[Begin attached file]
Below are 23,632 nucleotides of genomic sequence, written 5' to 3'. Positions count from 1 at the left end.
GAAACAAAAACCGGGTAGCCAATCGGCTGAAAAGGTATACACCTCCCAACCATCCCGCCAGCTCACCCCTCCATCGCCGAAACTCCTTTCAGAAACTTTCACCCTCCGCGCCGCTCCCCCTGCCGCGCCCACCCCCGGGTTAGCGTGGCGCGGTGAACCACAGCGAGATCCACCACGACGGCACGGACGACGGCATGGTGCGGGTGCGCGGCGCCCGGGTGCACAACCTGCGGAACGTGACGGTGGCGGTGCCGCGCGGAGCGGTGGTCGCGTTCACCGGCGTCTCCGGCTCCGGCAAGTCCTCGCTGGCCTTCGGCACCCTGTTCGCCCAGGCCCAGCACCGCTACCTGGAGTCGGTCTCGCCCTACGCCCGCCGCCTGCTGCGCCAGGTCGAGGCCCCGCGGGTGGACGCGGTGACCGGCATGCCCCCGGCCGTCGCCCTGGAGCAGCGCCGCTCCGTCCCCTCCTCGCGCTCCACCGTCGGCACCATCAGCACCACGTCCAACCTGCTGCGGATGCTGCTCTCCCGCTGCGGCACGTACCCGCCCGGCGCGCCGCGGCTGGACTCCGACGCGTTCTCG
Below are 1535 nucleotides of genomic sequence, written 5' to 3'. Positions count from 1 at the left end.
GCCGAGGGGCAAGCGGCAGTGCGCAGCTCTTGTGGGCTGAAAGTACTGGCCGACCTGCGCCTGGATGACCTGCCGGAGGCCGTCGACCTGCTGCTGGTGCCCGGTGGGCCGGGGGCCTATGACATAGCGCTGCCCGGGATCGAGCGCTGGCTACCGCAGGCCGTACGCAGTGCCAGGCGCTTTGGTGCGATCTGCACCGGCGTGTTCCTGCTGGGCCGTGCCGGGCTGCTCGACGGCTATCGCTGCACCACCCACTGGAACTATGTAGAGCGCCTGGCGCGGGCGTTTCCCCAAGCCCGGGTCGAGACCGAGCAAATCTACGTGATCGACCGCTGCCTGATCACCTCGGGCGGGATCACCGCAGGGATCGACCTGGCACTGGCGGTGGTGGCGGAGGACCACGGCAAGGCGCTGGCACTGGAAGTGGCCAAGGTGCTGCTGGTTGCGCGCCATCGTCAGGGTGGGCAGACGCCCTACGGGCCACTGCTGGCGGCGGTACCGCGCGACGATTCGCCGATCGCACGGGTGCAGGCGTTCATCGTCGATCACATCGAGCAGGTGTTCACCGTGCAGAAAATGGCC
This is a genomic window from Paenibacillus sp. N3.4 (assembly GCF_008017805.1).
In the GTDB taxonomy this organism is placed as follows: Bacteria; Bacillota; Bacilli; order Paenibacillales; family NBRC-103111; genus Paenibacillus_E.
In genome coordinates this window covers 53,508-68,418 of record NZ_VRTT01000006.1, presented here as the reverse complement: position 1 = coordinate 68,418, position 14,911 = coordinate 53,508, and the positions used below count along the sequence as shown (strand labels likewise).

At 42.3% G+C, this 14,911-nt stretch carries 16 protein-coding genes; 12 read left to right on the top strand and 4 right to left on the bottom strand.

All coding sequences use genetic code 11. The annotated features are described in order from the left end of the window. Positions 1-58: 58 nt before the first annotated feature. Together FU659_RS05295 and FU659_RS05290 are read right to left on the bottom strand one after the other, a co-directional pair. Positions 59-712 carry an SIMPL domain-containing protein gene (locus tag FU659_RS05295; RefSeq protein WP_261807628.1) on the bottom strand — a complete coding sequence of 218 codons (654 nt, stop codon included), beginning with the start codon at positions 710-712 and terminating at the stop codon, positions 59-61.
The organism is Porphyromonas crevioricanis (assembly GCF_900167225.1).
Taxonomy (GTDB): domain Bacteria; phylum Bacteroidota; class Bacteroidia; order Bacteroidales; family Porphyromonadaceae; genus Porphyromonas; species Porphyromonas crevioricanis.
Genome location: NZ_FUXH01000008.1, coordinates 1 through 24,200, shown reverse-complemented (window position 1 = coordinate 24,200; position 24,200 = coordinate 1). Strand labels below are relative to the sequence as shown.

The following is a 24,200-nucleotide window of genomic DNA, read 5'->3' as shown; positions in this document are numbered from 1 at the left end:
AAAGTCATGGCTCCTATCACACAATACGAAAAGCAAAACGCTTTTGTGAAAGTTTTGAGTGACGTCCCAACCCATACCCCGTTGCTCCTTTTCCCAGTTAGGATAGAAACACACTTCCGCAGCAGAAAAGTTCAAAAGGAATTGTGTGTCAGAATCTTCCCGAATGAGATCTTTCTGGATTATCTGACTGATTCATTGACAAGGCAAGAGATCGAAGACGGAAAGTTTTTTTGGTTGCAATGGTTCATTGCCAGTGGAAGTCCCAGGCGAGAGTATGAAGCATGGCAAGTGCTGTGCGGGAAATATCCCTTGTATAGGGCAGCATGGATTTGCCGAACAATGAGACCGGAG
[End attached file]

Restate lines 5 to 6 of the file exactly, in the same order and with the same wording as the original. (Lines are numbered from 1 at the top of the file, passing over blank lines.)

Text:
This is a genomic window from Paenibacillus sp. N3.4 (assembly GCF_008017805.1).
In the GTDB taxonomy this organism is placed as follows: Bacteria; Bacillota; Bacilli; order Paenibacillales; family NBRC-103111; genus Paenibacillus_E.